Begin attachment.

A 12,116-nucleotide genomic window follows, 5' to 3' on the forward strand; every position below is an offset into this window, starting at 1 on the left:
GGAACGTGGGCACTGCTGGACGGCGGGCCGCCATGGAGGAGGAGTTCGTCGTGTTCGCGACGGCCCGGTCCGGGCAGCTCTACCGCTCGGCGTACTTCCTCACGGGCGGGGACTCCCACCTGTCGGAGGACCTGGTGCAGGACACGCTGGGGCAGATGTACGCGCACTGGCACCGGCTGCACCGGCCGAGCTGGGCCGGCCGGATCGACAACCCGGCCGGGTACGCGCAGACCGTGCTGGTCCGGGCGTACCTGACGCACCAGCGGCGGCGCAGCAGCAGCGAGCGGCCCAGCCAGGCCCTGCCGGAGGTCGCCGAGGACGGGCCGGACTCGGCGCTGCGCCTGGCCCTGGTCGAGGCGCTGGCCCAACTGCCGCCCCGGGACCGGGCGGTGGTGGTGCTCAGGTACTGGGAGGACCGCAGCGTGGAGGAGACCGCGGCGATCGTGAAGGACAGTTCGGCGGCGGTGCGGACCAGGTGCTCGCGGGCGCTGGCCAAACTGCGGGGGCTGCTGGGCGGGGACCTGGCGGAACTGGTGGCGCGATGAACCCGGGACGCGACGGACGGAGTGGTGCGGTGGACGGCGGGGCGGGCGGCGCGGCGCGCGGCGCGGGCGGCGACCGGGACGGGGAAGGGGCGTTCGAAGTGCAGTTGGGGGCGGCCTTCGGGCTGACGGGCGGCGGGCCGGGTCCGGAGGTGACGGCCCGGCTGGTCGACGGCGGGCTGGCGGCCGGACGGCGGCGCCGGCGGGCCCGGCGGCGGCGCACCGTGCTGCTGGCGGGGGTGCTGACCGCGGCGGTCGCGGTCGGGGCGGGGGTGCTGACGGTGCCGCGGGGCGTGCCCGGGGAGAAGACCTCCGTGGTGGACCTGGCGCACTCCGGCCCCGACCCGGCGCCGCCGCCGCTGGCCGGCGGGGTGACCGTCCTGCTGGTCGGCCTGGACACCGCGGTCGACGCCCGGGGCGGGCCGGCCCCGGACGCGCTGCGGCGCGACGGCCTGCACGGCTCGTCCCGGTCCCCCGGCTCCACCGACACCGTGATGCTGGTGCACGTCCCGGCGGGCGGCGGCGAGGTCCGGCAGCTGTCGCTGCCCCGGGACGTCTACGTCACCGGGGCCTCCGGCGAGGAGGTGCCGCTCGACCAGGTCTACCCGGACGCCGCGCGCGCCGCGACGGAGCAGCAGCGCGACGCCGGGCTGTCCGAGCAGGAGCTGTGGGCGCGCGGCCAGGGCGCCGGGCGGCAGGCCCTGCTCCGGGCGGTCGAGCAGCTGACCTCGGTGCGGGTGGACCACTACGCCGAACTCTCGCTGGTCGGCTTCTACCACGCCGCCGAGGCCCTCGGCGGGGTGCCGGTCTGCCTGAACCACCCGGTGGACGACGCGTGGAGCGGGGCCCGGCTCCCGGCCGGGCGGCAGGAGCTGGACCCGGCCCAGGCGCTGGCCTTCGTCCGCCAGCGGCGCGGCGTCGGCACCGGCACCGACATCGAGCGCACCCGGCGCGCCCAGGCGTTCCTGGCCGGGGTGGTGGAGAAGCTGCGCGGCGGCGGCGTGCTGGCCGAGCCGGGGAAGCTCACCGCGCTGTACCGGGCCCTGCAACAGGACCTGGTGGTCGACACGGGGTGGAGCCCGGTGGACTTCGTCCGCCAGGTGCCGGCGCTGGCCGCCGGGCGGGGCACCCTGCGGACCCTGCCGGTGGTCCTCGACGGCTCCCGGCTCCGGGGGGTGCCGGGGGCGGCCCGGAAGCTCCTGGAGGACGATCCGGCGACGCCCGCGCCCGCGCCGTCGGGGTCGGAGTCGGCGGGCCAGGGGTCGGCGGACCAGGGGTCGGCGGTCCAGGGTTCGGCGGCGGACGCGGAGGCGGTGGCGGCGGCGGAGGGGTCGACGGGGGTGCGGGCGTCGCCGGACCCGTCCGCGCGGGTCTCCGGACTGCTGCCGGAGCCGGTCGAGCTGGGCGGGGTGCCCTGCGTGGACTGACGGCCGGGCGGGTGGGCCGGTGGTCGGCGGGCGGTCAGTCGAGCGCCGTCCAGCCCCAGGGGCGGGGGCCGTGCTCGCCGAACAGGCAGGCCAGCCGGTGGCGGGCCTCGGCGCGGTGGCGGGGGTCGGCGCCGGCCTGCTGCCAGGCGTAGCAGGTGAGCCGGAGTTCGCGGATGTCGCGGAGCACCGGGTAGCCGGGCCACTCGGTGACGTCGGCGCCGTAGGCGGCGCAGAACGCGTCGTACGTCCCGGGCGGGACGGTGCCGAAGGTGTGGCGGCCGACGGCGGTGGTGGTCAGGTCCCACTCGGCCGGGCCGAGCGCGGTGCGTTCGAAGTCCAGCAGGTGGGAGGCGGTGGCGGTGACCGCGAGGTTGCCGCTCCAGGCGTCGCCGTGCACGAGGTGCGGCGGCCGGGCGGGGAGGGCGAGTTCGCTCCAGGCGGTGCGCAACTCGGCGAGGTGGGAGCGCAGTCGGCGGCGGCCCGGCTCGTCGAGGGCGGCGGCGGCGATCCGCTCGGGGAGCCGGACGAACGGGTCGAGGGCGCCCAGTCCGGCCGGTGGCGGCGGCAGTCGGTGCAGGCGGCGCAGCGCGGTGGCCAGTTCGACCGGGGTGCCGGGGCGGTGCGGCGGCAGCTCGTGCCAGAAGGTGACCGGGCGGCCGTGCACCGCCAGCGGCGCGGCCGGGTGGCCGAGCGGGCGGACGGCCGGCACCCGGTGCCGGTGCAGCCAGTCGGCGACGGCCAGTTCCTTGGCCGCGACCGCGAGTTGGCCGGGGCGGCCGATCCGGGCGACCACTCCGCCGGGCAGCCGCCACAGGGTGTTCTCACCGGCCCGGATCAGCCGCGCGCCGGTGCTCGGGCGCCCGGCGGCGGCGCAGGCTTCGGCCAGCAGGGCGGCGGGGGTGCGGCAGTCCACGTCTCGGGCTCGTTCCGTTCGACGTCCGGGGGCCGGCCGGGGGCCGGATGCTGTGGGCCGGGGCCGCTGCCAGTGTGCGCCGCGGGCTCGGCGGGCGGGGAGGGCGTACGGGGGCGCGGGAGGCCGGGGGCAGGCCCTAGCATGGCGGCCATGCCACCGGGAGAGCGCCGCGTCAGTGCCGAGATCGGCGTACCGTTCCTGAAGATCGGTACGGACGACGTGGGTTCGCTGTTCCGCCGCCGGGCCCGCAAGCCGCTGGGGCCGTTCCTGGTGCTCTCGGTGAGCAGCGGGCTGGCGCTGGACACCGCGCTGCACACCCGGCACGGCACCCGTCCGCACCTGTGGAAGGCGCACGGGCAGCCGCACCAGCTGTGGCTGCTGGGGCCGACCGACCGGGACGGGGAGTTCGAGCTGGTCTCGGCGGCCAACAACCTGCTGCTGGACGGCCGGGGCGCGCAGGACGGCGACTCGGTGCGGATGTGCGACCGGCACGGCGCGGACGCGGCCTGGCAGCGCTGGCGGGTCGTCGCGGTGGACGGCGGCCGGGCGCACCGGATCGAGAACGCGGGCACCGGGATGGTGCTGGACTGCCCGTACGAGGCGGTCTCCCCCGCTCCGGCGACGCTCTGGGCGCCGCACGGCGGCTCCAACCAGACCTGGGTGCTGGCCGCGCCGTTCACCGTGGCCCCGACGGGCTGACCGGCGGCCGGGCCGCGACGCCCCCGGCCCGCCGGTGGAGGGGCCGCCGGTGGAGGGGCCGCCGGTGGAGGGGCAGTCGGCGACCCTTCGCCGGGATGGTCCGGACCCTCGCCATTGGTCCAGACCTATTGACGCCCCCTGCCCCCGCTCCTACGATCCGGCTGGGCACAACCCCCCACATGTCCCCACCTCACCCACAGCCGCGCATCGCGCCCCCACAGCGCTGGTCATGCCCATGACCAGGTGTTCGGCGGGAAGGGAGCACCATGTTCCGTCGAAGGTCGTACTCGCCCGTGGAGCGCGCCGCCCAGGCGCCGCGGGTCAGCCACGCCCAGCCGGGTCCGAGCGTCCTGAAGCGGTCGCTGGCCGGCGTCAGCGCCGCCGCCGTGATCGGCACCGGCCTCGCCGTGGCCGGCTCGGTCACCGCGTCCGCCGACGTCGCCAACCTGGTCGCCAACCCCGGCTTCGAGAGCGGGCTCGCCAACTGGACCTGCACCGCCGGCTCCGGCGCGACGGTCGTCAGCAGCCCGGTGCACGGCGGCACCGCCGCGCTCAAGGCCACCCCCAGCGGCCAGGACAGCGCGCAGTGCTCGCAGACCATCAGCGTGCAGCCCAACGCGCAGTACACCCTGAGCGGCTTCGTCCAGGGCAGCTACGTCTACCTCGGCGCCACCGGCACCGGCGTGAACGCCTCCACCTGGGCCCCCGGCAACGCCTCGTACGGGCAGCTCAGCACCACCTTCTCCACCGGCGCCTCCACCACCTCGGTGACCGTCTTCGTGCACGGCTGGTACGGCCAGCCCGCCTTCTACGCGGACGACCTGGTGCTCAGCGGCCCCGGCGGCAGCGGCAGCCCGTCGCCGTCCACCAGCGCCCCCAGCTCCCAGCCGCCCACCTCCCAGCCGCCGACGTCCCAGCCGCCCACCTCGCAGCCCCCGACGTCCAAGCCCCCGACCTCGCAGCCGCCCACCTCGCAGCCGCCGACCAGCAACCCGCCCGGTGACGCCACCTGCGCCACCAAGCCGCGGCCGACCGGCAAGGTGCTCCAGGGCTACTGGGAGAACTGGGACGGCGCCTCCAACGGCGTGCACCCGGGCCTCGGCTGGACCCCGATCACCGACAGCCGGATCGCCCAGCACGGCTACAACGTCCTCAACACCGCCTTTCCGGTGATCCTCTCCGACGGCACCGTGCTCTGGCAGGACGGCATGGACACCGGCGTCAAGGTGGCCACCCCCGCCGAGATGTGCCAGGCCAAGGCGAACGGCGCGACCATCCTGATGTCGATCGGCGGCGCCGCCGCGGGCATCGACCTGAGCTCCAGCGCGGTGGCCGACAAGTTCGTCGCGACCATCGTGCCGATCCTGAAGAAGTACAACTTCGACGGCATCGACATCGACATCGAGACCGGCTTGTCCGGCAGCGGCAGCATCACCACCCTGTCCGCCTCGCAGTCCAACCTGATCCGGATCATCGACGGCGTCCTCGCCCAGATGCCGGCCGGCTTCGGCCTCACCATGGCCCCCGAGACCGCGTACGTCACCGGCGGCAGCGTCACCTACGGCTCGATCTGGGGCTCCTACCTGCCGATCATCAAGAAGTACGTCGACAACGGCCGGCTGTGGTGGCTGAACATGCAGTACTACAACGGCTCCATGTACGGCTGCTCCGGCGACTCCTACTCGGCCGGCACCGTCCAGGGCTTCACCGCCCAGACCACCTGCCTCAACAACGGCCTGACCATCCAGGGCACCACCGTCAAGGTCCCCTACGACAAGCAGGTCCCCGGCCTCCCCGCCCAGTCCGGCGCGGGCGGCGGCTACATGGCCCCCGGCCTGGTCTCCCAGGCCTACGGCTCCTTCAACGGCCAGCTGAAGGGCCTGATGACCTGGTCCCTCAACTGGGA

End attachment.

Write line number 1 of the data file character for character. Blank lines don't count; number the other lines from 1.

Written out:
A 12,116-nucleotide genomic window follows, 5' to 3' on the forward strand; every position below is an offset into this window, starting at 1 on the left: